Better yet? Analysts currently expect IIPR to grow its AFFO/share by about 100% in 2018, 100% in 2019 and a still very fast 40% in 2020. In fact, analysts are forecasting 40% annualized AFFO/share growth (which is what the share price is ultimately based on) for the next 10 years.

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(Source: Fast Graphs)

The dividend is expected to grow slightly slower, to let the REIT lower its AFFO payout ratio and thus retain more cash to reinvest in the business. That’s a very good thing because a unique feature about IIPR’s funding strategy is that it has no debt and plans to issue no debt in the future. That’s because no institutional investors will buy bonds in any way connected to a business that is, at least at the Federal level, 100% illegal. (See risk section).

However, over time IIPR should be able to lower its payout ratio to about 50%. That’s typically the lowest a REIT can go because to maintain REIT status (and pay no corporate taxes) all REITs must pay out 90% of taxable income as dividends. Taxable income for a REIT is NOT the same as GAAP EPS or AFFO. Typically the minimum payout ratio required to maintain REIT status is about 50%. If IIPR gets to that payout ratio then not just will the dividend be one of the safest in all of REITdom, but it will be retaining 33% of its cash flow and thus able to lower its equity issuances. Since every new share sold is dilutive (and raises the dividend cost) achieving this level of internal funding will allow IIPR to maintain its hyper-growth rate even longer.

Ok, so IIPR is a very fast growing REIT, whose dividend (and share price) are soaring to the heavens on the back of the secular tailwinds created by this fast-growing industry. But just how much can investors make on this REIT? Well, that depends on whether you believe analysts hyper bullish growth assumptions (I personally think they are overly optimistic). But realistically I think investors might be able to multiply their money 10 fold over the next decade.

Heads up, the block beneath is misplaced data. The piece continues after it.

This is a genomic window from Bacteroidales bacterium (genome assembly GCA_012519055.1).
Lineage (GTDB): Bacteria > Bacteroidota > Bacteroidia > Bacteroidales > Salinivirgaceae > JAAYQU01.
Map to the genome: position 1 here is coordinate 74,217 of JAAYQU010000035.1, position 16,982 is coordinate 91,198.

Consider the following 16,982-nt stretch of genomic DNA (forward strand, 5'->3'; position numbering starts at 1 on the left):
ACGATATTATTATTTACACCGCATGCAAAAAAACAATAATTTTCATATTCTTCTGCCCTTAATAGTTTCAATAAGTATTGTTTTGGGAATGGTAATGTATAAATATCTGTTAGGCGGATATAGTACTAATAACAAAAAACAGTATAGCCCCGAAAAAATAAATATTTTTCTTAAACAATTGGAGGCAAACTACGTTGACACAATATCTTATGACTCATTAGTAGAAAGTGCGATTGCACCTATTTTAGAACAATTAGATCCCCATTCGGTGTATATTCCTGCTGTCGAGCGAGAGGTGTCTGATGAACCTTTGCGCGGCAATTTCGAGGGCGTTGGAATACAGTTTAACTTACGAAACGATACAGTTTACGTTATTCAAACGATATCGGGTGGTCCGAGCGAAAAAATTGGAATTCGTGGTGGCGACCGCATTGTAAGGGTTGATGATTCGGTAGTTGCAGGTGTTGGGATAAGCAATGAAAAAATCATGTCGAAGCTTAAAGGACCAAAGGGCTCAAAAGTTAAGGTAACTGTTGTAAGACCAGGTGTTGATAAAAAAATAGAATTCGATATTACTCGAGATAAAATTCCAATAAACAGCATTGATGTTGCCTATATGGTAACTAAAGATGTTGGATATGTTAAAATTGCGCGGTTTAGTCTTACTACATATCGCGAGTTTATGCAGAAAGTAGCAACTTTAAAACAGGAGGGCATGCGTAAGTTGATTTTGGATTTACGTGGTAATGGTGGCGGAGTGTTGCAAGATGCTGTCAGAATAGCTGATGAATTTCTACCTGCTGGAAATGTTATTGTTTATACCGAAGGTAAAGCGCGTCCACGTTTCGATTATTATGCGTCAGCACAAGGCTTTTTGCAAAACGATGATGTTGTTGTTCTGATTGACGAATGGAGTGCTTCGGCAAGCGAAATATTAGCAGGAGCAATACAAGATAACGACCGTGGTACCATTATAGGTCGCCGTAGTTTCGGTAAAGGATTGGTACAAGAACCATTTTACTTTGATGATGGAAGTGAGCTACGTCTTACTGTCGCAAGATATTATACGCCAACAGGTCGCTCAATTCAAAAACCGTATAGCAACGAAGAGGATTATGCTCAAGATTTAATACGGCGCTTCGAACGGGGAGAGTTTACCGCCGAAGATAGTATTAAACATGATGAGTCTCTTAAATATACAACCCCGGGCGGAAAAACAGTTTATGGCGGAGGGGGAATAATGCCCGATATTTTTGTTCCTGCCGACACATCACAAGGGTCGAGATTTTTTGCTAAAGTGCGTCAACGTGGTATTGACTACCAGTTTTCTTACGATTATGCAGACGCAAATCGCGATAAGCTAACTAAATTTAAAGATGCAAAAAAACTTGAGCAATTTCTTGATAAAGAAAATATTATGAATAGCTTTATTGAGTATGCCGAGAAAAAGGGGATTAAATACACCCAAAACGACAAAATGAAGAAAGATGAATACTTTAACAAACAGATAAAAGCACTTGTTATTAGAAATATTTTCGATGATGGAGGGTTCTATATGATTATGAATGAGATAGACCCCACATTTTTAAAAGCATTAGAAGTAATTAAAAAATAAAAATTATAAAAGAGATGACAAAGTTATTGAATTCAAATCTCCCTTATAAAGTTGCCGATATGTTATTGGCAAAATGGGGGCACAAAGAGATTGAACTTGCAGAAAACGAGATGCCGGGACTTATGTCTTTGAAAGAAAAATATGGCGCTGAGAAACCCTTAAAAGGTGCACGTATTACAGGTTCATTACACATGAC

Dividend Hypergrowth Potentially Means Some Of The Best Stock Returns Of The Coming Decade AND The Stock Is Also Reasonably Priced

Total returns are made up of three parts: yield, share price appreciation (a function of cash flow and dividend growth) and valuation changes. I’ll address valuation in a second but assuming a dividend stock starts out at fair value then total returns will generally follow the formula yield + dividend growth.

    • Yield: 3.1%
    • 2018 AFFO payout ratio: 88%
    • Debt/Adjusted EBITDA: 0 (no debt)
    • Analyst Consensus 10 Year AFFO/share Growth Rate: 40%
    • Realistic 10 Year Cash Flow Growth Rate: 20%
    • My Expected 10 Year CAGR Dividend Growth Rate: 15% to 20%
    • Potential CAGR Total Return: 43.1% (Based On Analyst Consensus)
    • Realistic Long-Term CAGR Total Return: 18.1% to 23.1%
    • S&P 500’s Historical CAGR Total Return: 9.2%
    • Expected 5 to 10 Year CAGR S&P 500 Total Return (Morningstar, BlackRock, Vanguard): 0% to 5%


About the Author: Adam Galas


Adam has spent years as a writer for The Motley Fool, Simply Safe Dividends, Seeking Alpha, and Dividend Sensei. His goal is to help people learn how to harness the power of dividend growth investing. Learn more about Adam’s background, along with links to his most recent articles. More...